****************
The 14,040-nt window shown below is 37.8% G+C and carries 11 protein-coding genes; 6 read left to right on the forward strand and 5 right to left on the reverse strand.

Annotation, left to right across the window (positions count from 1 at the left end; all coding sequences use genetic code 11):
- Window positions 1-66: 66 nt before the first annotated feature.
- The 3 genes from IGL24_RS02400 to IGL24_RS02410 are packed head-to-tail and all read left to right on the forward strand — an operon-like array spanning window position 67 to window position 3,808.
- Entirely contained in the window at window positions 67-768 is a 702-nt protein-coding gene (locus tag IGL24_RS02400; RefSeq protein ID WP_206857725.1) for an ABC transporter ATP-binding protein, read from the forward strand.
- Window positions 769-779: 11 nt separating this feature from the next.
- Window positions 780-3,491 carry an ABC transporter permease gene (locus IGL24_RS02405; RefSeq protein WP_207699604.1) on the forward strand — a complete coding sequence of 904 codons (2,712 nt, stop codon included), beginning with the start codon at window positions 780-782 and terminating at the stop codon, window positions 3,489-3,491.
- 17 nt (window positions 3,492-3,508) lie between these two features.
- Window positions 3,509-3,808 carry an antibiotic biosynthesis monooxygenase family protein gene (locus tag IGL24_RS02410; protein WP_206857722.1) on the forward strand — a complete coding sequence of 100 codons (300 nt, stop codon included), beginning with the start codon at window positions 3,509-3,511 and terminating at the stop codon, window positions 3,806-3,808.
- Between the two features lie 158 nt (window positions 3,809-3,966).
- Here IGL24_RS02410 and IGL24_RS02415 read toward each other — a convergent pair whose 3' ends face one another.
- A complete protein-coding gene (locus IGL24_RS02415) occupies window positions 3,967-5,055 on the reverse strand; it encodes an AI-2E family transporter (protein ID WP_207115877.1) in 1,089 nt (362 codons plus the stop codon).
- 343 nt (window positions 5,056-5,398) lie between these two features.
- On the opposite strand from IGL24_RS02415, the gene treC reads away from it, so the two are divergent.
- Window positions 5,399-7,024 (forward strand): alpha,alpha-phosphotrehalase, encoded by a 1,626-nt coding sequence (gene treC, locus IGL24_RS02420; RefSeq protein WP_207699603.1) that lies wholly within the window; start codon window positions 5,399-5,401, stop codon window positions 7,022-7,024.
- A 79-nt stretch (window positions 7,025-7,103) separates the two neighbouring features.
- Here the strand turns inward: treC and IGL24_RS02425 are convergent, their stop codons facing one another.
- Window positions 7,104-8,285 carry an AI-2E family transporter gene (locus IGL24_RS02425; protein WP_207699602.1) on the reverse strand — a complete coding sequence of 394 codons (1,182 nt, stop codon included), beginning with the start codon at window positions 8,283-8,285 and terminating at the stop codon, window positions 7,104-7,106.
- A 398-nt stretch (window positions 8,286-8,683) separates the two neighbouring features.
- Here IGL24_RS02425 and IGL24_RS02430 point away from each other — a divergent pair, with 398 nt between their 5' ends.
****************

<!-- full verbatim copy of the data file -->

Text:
The 14,040-nt window shown below is 37.8% G+C and carries 11 protein-coding genes; 6 read left to right on the forward strand and 5 right to left on the reverse strand.

Annotation, left to right across the window (positions count from 1 at the left end; all coding sequences use genetic code 11):
- Window positions 1-66: 66 nt before the first annotated feature.
- The 3 genes from IGL24_RS02400 to IGL24_RS02410 are packed head-to-tail and all read left to right on the forward strand — an operon-like array spanning window position 67 to window position 3,808.
- Entirely contained in the window at window positions 67-768 is a 702-nt protein-coding gene (locus tag IGL24_RS02400; RefSeq protein ID WP_206857725.1) for an ABC transporter ATP-binding protein, read from the forward strand.
- Window positions 769-779: 11 nt separating this feature from the next.
- Window positions 780-3,491 carry an ABC transporter permease gene (locus IGL24_RS02405; RefSeq protein WP_207699604.1) on the forward strand — a complete coding sequence of 904 codons (2,712 nt, stop codon included), beginning with the start codon at window positions 780-782 and terminating at the stop codon, window positions 3,489-3,491.
- 17 nt (window positions 3,492-3,508) lie between these two features.
- Window positions 3,509-3,808 carry an antibiotic biosynthesis monooxygenase family protein gene (locus tag IGL24_RS02410; protein WP_206857722.1) on the forward strand — a complete coding sequence of 100 codons (300 nt, stop codon included), beginning with the start codon at window positions 3,509-3,511 and terminating at the stop codon, window positions 3,806-3,808.
- Between the two features lie 158 nt (window positions 3,809-3,966).
- Here IGL24_RS02410 and IGL24_RS02415 read toward each other — a convergent pair whose 3' ends face one another.
- A complete protein-coding gene (locus IGL24_RS02415) occupies window positions 3,967-5,055 on the reverse strand; it encodes an AI-2E family transporter (protein ID WP_207115877.1) in 1,089 nt (362 codons plus the stop codon).
- 343 nt (window positions 5,056-5,398) lie between these two features.
- On the opposite strand from IGL24_RS02415, the gene treC reads away from it, so the two are divergent.
- Window positions 5,399-7,024 (forward strand): alpha,alpha-phosphotrehalase, encoded by a 1,626-nt coding sequence (gene treC, locus IGL24_RS02420; RefSeq protein WP_207699603.1) that lies wholly within the window; start codon window positions 5,399-5,401, stop codon window positions 7,022-7,024.
- A 79-nt stretch (window positions 7,025-7,103) separates the two neighbouring features.
- Here the strand turns inward: treC and IGL24_RS02425 are convergent, their stop codons facing one another.
- Window positions 7,104-8,285 carry an AI-2E family transporter gene (locus IGL24_RS02425; protein WP_207699602.1) on the reverse strand — a complete coding sequence of 394 codons (1,182 nt, stop codon included), beginning with the start codon at window positions 8,283-8,285 and terminating at the stop codon, window positions 7,104-7,106.
- A 398-nt stretch (window positions 8,286-8,683) separates the two neighbouring features.
- Here IGL24_RS02425 and IGL24_RS02430 point away from each other — a divergent pair, with 398 nt between their 5' ends.